Commonwealth Games 2022: Former Olympics advisor considered for role

By Dan RoanBBC sports editor
Artist's impression of Birmingham's Alexander Stadium after its revamp
The Commonwealth Games will take place in Birmingham in 2022

A key figure behind the success of London 2012 is being considered as an independent delivery chief for the Birmingham 2022 Commonwealth Games.

Neale Coleman, a former Olympics advisor to Prime Minister Boris Johnson when he was London Mayor, could oversee key capital projects in a bid to ensure no further delays.

The move follows the abandonment of plans for a £500m athletes' village this week, which was blamed on the Covid-19 crisis.

Instead, student accommodation at the universities of Birmingham and Warwick will be used to house competitors, as well as a site at the National Exhibition Centre.

The setback has persuaded ministers to consider appointing Coleman - regarded as an expert in Games delivery - as chairman of the Birmingham 2022 independent capital projects board.

And with less than two years to go, the government is understood to be determined that the £778m event keeps to budget and is ready on time.

BBC Sport understands there are concerns about construction of the £60m aquatics centre at Sandwell. Building work on the event's sole brand-new sports venue started in February, but any further lockdowns could jeopardise completion of the project.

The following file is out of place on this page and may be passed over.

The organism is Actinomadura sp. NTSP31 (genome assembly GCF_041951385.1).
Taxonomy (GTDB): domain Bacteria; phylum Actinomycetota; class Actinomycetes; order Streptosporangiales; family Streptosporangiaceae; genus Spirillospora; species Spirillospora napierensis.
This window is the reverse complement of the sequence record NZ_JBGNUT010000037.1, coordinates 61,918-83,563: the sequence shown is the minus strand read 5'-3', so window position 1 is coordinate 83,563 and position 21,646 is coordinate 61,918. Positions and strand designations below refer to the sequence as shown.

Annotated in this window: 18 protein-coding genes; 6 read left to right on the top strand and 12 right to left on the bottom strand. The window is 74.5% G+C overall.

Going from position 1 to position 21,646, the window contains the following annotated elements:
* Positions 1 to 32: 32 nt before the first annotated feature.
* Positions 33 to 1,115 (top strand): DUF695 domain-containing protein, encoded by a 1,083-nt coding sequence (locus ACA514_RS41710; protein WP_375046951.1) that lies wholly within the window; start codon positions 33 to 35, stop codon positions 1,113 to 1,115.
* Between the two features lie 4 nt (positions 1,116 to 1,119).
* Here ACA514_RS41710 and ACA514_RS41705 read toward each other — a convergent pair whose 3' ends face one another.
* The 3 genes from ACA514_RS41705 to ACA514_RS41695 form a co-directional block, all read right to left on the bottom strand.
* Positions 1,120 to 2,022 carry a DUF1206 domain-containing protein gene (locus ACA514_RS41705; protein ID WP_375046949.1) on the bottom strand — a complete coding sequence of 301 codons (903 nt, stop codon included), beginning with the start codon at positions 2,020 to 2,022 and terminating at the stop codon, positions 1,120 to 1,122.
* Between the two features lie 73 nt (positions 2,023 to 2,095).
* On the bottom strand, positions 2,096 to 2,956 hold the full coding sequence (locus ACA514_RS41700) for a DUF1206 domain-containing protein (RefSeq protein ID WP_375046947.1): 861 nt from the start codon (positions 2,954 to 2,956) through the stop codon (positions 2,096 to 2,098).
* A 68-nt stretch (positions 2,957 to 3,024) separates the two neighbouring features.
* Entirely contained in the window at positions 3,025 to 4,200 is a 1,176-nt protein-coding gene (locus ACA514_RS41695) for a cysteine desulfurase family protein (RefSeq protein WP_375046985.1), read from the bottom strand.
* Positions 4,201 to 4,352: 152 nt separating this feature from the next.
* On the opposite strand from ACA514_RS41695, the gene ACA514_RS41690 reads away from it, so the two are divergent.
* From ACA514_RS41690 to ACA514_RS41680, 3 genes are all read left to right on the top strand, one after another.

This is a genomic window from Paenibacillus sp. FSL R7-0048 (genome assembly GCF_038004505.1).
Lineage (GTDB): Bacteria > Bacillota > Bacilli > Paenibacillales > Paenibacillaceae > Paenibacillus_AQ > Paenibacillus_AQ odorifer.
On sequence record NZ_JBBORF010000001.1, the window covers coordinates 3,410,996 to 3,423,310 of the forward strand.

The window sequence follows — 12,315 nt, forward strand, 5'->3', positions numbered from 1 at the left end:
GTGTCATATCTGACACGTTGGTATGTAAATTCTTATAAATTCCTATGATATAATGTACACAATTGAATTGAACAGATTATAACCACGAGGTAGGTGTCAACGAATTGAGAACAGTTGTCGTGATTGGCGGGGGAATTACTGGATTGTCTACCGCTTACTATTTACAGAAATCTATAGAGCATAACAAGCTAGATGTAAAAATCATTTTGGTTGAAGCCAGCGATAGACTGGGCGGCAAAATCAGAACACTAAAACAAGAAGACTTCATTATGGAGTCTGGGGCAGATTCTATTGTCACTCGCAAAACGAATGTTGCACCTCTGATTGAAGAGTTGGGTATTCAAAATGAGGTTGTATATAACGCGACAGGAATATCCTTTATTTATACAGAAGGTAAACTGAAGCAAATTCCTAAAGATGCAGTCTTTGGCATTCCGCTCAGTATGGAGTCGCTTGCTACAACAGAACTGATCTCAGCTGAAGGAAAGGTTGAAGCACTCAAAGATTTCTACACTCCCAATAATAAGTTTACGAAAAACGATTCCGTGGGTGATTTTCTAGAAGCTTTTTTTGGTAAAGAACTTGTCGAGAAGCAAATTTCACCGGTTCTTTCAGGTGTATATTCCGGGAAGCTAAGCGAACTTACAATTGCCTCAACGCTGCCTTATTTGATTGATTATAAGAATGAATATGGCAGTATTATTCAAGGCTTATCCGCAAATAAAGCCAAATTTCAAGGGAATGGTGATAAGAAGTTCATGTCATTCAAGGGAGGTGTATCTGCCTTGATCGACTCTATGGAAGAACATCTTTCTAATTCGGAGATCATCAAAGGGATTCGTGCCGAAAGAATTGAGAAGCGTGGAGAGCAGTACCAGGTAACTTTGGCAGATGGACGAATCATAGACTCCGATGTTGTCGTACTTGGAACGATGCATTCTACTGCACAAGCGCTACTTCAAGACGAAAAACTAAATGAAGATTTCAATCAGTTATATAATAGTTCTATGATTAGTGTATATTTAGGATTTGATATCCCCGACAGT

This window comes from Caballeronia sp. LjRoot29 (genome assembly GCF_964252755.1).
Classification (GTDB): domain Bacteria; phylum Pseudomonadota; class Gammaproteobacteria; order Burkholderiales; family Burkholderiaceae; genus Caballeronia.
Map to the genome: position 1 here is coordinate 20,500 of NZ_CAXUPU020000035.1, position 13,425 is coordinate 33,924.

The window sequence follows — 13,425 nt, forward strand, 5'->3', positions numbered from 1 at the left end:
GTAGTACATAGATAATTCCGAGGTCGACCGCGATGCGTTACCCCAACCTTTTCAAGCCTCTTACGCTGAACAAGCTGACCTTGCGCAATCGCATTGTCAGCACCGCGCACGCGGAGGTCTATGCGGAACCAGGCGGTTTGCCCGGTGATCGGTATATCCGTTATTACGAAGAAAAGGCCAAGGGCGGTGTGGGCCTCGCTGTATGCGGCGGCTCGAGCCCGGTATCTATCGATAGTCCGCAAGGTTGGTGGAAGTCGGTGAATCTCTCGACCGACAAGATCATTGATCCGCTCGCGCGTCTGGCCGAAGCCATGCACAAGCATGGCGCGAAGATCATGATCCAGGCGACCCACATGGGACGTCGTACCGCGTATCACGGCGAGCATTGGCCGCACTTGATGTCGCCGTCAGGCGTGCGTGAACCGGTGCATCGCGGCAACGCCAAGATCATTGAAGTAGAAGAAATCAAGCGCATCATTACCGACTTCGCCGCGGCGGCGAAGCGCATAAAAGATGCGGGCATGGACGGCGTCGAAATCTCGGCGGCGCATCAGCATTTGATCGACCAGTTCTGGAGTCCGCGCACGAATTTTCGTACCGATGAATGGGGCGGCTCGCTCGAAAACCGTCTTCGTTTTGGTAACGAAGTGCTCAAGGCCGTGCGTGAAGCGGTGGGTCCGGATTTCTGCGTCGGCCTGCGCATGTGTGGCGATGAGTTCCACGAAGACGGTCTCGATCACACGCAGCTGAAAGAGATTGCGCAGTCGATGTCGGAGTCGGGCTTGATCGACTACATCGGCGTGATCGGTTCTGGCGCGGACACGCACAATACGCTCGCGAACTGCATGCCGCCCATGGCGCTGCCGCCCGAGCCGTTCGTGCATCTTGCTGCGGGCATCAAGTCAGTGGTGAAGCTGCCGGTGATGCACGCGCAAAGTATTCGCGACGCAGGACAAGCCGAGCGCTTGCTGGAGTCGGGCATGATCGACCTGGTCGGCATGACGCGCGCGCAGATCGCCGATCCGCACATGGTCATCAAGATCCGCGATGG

Work on the £70m redevelopment of Alexander Stadium started at the end of May.

Described by former London Mayor Ken Livingstone as "the mastermind of the Olympics", Coleman was involved in London's successful bid when director of London 2012 within the Greater London Authority, and also advised Johnson on legacy.

Birmingham City Council had pledged to build accommodation for up to 6,500 athletes for the 2022 games, under its host city contract.

But worries about the cost of the village have been on the horizon for a while.

In March the city council admitted it was set to rise by £91.8m, with increased demand for building workers helping to tip the cost over the £496m budget.

The development was the part of the games that Birmingham City Council had sole responsibility for.

New housing and transport links will still be built, but not until 2023.

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